Prosecutors in a long-running secret investigation into Wisconsin Governor Scott Walker's campaign activities allege that Walker was at the head of a scheme to illegally coordinate campaign fundraising efforts, according to documents unsealed Thursday.
Prosecutors allege that Walker, a Republican, and two aides led efforts to work with a dozen conservative groups during recall elections in 2011 and 2012, the documents show. Walker's office strenuously denied those allegations in a press release Thursday night calling any accusation of wrongdoing "categorically false" and stating that "two judges, in both state and federal courts, have ruled that no laws were broken."
"This is nothing more than a partisan investigation with no basis in state law," the statement said. "It’s time for the prosecutors to acknowledge both judges' orders to end this investigation."
The investigation's prosecutors, however, call the efforts to coordinate fundraising and spending efforts a "criminal scheme," according to the Milwaukee Journal Sentinel. Walker allegedly directed two top staffers, R.J. Johnson and Deborah Jordahl, to lead the efforts.
The documents include an email from Walker to Republican strategist Karl Rove from 2011. In it, Walker tells Rove of Johnson's importance to coordinating "a team that is wildly successful in Wisconsin. We are running 9 recall elections and it will be like running 9 Congressional markets in every market in the state (and Twin Cities)."
Walker, along with 6 Republican state senators and Lieutenant Governor Rebecca Kleefisch, faced recall elections in 2011 and 2012 after Walker sharply cut public sector union rights, effectively ending collective bargaining for public employees. Three Democratic state senators also faced recalls. More than $137 million was spent on all the recall races, with more than $75 million of that coming from outside interest groups.
One of the groups involved, the Wisconsin Club for Growth, has sued to halt the secret "John Doe" investigation, arguing that it restricts free speech and violates its First Amendment rights.
Walker is running for reelection this year, and is facing a strong challenge from Mary Burke, a former State Commerce Secretary and businesswoman. A May poll conducted by Marquette Univeristy found the two of them tied among all registered voters, with Walker holding a 48-45 lead among likely voters.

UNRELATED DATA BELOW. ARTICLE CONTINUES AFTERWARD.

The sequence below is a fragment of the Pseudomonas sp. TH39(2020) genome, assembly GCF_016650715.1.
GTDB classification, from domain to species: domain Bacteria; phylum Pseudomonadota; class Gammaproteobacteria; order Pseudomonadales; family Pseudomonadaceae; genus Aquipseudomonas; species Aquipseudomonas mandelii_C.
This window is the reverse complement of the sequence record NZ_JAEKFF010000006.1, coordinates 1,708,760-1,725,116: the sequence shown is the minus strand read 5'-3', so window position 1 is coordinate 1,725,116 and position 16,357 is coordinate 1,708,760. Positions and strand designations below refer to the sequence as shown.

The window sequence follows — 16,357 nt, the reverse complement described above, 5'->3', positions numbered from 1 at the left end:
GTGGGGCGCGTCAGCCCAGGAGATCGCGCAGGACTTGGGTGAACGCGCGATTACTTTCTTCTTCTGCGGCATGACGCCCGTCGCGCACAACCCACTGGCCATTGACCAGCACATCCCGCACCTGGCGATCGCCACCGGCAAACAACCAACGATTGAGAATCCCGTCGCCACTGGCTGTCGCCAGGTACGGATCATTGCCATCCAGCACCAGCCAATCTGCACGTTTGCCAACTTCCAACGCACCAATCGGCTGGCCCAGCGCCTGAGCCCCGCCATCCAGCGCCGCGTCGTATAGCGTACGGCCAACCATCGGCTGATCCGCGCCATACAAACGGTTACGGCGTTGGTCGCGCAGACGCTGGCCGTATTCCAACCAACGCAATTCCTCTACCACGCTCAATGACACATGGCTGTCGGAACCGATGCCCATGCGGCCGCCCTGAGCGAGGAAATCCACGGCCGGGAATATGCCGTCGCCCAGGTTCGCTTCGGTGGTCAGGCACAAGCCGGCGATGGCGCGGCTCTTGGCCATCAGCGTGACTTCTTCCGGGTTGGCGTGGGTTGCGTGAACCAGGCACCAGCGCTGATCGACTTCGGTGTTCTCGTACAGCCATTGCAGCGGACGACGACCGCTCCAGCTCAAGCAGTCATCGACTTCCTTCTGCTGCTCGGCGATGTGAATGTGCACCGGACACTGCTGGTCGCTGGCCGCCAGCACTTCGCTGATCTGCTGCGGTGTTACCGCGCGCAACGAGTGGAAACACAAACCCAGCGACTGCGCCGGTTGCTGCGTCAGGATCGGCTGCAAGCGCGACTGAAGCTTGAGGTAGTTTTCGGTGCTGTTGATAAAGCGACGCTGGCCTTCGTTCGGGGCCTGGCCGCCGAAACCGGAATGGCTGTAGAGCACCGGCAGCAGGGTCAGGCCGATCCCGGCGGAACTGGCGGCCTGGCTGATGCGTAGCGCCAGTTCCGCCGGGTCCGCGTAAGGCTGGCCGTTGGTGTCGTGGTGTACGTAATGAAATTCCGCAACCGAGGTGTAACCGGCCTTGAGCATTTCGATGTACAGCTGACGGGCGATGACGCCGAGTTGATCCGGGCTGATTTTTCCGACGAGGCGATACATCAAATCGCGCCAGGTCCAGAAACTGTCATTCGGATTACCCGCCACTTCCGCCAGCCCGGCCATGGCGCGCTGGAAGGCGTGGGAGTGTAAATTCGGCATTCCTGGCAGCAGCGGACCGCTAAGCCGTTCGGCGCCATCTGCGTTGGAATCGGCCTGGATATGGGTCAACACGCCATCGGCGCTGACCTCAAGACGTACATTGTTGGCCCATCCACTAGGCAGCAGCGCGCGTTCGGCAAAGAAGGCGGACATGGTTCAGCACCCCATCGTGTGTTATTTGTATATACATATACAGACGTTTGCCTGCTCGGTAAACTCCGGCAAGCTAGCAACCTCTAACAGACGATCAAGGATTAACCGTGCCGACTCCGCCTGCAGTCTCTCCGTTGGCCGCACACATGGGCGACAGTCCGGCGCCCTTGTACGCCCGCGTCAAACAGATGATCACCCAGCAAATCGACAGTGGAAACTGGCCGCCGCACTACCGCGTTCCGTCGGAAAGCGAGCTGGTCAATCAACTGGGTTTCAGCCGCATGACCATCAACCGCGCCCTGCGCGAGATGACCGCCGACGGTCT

While a judge ordered a stop to the investigation in May while he considered the suit, the documents released Thursday were unsealed as a part of that lawsuit.
What these revelations could mean to the circuit court currently considering the investigation's future is still unclear.
"I think that these documents add fuel to the fire that they’re really important investigation and it should be allowed to proceed," Lisa Graves, executive director for the Center for Media and Democracy, a Wisconsin-based watchdog group told msnbc. "These investigations take a lot of care and a lot of time. These bipartisan prosecutors have been under an almost unprecedented assault to try and undermine the investigation."
“For years, Walker has refused to answer questions about his conduct," Michael Czin, of the Democratic National Committee Press Secretary said in a statement. "Now that prosecutors have alleged criminal conduct by Walker, it’s time for him to come clean to the people of Wisconsin and face the consequences, whatever they may be.”
Also unclear is what effect these allegations might have on Walker's national ambitions. While he has said repeatedly that he remains focused on winning a second term as governor Walker has spent much of 2014 positioning himself as a potential 2016 Republican presidential contender, fundraising and making appearances around the country.
Walker has weathered political upheaval since taking office in 2011 - a different John Doe investigation into Walker's Milwaukee County Executive staffers doing campaign work with public resources led to six criminal convictions - but the allegations disclosed Thursday could stick with him.
"In terms of his national chances, this is going to be very hard to get beyond, whether or not there’s any criminal prosecution. it’s going to be the subject of endless media scrutiny if he were to run for president," Rick Hasen, a law professor at University of California, Irvine, told msnbc. "The fact that prosecutors are arguing that the governor is breaking the law seems like something that would resonate if he were on the national political stage."